If you are new to FabulousOver60 or have been reading it for a long time, you need to know we do not believe that 60 is the new anything other than “the new 60″.
But while this is something we have gotten “right” Cathy and I often feel we are missing the mark on various minor or even major cultural trends that we don’t “get” but obviously have made it to main stream behavior and thought to be absolutely fine. Think of these examples: changing plans with one’s parents at the last minute; NOT writing a proper thank you note; NOT working for a living and taking personal responsibility to support oneself even if that income is REALLY modest; NOT getting dressed up a bit to attend someone’s graduation, wedding or school event; NOT RSVP’ing to an invitation – or worse – accepting and not showing up — and the list goes on. Common conversation among us fabulousover60s which we just keep to ourselves since we know we are no longer the protagonist of life’s story.
Well, lo and behold (remember that one?) we have had a break — and now a GIFT to give that actually we agree with and can say (if we were obnoxious enough to do so and we are not) “told you so”.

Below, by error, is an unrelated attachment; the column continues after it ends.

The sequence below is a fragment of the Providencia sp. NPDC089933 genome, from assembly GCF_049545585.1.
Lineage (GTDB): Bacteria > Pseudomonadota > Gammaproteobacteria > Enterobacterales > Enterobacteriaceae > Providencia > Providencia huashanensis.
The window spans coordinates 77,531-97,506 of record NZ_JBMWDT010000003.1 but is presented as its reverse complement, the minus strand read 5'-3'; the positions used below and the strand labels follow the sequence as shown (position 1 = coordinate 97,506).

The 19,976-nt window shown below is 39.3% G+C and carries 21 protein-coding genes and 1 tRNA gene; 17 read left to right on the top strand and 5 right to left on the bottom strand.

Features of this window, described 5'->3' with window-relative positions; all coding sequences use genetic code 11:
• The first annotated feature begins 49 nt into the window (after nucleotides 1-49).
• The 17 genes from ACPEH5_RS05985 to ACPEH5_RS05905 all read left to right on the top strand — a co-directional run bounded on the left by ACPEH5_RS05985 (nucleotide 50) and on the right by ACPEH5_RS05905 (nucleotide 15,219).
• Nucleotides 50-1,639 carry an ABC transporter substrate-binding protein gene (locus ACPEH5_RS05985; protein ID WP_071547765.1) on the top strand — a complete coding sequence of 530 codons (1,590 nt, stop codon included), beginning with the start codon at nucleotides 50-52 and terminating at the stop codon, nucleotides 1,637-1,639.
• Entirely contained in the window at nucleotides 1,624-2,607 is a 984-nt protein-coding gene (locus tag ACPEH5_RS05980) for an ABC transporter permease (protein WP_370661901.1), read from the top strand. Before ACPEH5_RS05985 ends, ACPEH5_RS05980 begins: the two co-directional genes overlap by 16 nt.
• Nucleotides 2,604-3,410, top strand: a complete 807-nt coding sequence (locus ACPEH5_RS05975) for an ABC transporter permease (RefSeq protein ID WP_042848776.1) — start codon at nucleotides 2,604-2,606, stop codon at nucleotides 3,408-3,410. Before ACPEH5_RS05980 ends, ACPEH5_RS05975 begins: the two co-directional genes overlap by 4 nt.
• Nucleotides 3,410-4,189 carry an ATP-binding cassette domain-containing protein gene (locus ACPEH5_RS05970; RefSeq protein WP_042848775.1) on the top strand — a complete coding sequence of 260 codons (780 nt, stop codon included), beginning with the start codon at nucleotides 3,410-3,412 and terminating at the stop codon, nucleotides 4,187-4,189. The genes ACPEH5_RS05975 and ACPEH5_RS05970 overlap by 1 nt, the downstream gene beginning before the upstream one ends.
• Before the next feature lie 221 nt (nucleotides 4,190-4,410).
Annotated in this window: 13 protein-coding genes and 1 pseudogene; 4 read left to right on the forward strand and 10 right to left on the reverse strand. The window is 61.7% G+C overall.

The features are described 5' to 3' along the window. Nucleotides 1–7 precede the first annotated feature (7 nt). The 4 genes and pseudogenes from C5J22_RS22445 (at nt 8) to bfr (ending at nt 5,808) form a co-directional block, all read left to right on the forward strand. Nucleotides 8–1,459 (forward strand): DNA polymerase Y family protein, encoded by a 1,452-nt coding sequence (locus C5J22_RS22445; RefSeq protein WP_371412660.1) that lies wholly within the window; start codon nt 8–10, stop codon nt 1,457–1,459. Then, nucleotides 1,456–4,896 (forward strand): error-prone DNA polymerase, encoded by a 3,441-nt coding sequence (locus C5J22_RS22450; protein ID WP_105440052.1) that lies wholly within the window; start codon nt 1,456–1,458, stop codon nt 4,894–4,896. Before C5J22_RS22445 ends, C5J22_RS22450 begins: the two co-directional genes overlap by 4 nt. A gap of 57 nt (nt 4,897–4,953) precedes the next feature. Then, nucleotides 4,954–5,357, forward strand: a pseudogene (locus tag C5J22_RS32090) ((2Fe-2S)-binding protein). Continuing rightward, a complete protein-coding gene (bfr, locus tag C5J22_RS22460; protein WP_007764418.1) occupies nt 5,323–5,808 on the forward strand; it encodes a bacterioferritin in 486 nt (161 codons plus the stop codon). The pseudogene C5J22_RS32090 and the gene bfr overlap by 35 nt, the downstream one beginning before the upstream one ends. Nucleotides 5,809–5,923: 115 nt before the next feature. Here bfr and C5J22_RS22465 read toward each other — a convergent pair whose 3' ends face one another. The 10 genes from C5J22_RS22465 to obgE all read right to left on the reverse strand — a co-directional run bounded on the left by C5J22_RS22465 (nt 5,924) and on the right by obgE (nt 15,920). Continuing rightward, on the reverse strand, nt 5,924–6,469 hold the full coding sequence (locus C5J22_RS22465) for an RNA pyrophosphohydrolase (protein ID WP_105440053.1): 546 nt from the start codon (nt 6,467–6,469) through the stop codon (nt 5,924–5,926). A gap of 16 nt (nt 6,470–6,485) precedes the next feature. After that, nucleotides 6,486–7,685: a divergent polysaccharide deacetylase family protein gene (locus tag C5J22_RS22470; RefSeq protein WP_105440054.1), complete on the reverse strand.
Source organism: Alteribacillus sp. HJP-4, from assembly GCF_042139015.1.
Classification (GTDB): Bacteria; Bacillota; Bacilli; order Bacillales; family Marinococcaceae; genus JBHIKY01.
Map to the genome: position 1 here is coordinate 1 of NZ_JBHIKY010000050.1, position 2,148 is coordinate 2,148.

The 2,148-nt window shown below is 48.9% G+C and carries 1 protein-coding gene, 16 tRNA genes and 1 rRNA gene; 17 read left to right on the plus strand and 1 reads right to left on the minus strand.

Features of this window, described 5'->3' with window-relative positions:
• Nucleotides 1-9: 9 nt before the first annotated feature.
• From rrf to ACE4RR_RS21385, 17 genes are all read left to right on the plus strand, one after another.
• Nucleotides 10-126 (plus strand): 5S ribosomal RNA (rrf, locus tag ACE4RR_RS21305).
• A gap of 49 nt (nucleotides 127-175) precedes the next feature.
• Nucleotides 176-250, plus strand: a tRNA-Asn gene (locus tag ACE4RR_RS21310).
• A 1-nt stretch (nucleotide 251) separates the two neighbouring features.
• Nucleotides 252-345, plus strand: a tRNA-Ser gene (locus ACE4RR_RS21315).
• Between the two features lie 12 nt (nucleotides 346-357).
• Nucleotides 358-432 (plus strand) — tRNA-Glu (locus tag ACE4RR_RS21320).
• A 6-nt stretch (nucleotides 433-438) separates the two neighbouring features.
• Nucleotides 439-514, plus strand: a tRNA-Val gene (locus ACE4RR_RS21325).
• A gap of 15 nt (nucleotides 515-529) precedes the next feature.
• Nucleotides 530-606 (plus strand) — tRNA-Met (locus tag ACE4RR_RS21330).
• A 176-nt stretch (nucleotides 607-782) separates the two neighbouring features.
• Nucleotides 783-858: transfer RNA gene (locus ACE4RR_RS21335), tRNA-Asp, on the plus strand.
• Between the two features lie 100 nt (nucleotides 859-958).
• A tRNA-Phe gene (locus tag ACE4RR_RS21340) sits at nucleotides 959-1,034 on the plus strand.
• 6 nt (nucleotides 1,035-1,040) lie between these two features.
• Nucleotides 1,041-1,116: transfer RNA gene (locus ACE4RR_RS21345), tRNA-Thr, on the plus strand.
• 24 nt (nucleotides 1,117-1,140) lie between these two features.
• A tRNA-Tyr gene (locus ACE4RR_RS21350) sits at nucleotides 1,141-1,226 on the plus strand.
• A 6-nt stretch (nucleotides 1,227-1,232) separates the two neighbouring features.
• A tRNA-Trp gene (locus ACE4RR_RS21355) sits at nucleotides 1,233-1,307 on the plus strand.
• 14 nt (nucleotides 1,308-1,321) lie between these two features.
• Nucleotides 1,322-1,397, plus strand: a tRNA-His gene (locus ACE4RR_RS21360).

Age 20, according to popular psychologist Meg Jay, is NOT the new 30. The 20s are actually The Defining Decade.
Now everyone fabulousover60 knows a niece, nephew, grandchild, client offspring, colleague’s son or daughter that is not working, living at home or on their parent’s dime or otherwise not paying attention to what we used to think of as growing up. The most radical thing some of us did was not having children or becoming a lawyer or doctor when virtually no women were. Well perhaps that is a bit of revisionist self-serving history! Like previous generations we “forgot” our “transgressions” — like the reefer we smoked and inhaled along with that commune in 69 and Woodstock. But I digress.
From the Great Recession, to Gen Xers or young boomers and their children being “friends” rather than two different camps the way it was when we were 20 something, reasons abound for the less than fully employed and under committed.
To be fair, and, as a life coach, I certainly know making anyone feel really bad about not doing or achieving can risk their self-esteem — but we fabulous women would tend to agree most younger people have “too much” self-esteem by our standards.
Remember that our parents no matter their background, race or primary language never learned the words “what do YOU think you should do?” So we wanted to say that but NEVER did. Maybe Dr. Jay can say it for us — either by gifting 20-somethings, or their parents the physical book. Or, if they really never read paper books, send them an e-card with a talking animal saying something witty plus the link to Meg Jay’s TED Talk. Good advice seems to be coming back in style — and just in time for the holiday giving season. That’s at least one or two people you can gift with confidence.